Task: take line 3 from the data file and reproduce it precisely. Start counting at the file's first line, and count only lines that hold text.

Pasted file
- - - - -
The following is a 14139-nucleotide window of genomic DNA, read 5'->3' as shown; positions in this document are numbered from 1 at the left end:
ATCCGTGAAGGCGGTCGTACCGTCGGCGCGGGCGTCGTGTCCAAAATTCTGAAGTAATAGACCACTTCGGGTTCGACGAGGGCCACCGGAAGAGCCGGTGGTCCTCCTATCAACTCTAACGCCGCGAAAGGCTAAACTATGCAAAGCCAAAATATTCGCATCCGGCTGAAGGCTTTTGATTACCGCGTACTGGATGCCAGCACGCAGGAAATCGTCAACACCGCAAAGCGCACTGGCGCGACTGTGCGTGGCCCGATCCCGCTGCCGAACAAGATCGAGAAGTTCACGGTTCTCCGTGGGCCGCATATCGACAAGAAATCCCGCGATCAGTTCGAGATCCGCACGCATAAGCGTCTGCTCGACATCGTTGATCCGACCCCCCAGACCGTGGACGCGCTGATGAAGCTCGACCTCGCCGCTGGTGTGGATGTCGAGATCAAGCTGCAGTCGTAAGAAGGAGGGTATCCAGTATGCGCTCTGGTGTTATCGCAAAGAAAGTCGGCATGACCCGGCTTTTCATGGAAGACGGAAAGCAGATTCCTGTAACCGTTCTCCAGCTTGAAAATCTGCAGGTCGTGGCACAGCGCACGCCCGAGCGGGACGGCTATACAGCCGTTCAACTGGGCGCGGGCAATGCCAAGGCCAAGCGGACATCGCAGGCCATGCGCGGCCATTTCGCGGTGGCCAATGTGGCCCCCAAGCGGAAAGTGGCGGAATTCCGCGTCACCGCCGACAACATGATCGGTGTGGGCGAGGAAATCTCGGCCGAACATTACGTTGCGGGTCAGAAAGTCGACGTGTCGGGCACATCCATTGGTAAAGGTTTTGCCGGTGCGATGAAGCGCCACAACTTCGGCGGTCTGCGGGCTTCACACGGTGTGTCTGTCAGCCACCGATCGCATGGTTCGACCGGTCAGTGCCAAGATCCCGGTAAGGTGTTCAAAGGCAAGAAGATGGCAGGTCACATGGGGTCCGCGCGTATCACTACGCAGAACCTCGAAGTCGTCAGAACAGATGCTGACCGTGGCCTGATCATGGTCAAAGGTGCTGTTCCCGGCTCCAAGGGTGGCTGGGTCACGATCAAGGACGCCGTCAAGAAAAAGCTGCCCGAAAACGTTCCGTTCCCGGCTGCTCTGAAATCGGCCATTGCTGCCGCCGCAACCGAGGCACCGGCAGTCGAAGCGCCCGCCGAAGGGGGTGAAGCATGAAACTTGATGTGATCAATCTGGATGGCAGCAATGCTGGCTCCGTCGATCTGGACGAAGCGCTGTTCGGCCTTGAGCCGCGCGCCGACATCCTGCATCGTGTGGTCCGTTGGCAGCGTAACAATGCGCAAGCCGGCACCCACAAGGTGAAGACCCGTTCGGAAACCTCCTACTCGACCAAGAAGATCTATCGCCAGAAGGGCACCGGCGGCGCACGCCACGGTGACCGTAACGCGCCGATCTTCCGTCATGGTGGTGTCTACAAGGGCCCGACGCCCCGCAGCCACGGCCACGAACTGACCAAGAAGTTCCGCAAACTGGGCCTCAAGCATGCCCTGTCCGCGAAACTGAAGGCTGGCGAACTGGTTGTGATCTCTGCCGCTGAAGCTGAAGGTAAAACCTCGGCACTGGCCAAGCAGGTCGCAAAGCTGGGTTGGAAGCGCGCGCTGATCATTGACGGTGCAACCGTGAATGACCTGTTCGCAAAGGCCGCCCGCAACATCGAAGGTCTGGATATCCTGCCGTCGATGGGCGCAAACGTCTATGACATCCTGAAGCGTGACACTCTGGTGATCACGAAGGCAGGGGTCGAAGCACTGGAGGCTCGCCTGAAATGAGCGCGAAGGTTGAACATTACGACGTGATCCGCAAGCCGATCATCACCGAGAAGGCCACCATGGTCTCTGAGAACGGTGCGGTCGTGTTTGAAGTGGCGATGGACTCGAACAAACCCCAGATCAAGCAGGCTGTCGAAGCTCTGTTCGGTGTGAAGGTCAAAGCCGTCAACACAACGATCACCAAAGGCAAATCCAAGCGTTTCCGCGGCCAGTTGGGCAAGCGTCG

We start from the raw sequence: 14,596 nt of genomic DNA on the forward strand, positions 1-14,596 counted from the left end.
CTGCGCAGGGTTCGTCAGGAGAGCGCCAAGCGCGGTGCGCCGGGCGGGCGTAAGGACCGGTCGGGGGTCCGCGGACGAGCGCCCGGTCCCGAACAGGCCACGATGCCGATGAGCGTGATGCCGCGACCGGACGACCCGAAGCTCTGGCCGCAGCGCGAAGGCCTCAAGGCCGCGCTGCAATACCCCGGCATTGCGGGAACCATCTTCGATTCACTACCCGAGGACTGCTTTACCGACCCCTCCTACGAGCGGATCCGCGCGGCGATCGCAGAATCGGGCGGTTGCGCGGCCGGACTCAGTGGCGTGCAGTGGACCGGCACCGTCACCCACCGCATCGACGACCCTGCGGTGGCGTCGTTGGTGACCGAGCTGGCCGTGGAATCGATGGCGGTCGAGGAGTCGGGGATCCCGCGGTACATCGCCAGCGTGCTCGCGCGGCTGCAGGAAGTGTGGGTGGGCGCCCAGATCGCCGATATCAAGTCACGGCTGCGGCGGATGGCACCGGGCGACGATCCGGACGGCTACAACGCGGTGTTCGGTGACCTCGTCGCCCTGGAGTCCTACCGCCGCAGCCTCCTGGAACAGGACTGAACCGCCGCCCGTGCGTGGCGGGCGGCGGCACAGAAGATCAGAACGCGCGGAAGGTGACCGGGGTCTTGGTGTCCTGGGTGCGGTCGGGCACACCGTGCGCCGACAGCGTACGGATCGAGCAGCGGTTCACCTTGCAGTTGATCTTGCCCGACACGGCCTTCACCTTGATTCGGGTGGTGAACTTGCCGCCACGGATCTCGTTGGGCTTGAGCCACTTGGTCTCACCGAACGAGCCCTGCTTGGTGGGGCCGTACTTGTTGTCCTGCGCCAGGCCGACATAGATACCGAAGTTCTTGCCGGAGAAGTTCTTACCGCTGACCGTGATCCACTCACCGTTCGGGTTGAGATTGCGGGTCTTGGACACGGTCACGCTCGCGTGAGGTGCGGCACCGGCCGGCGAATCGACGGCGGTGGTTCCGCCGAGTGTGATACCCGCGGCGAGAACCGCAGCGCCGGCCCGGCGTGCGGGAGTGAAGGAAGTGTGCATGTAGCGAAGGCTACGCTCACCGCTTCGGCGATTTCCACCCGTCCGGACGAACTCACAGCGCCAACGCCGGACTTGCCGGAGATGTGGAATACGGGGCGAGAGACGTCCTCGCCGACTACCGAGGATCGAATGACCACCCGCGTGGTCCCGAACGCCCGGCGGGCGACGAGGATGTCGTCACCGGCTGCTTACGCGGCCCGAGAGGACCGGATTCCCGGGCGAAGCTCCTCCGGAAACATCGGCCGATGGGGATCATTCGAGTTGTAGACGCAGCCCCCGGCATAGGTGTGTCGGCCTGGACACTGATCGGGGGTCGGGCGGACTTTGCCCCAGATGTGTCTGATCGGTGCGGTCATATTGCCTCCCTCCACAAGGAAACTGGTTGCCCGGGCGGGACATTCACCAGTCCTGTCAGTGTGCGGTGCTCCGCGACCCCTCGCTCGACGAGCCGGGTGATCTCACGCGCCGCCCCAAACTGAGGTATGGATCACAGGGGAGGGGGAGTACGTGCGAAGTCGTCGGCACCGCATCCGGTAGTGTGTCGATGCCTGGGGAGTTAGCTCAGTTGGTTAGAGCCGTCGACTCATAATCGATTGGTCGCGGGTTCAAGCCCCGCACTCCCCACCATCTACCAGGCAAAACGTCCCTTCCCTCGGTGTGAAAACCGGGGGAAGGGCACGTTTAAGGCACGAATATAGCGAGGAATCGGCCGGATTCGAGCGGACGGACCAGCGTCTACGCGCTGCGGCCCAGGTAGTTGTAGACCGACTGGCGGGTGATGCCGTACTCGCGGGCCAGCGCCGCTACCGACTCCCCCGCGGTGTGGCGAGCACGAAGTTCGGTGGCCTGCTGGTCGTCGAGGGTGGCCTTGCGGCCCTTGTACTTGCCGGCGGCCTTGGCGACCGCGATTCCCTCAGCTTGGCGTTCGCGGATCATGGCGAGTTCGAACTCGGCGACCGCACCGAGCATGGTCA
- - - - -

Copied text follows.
We start from the raw sequence: 14,596 nt of genomic DNA on the forward strand, positions 1-14,596 counted from the left end.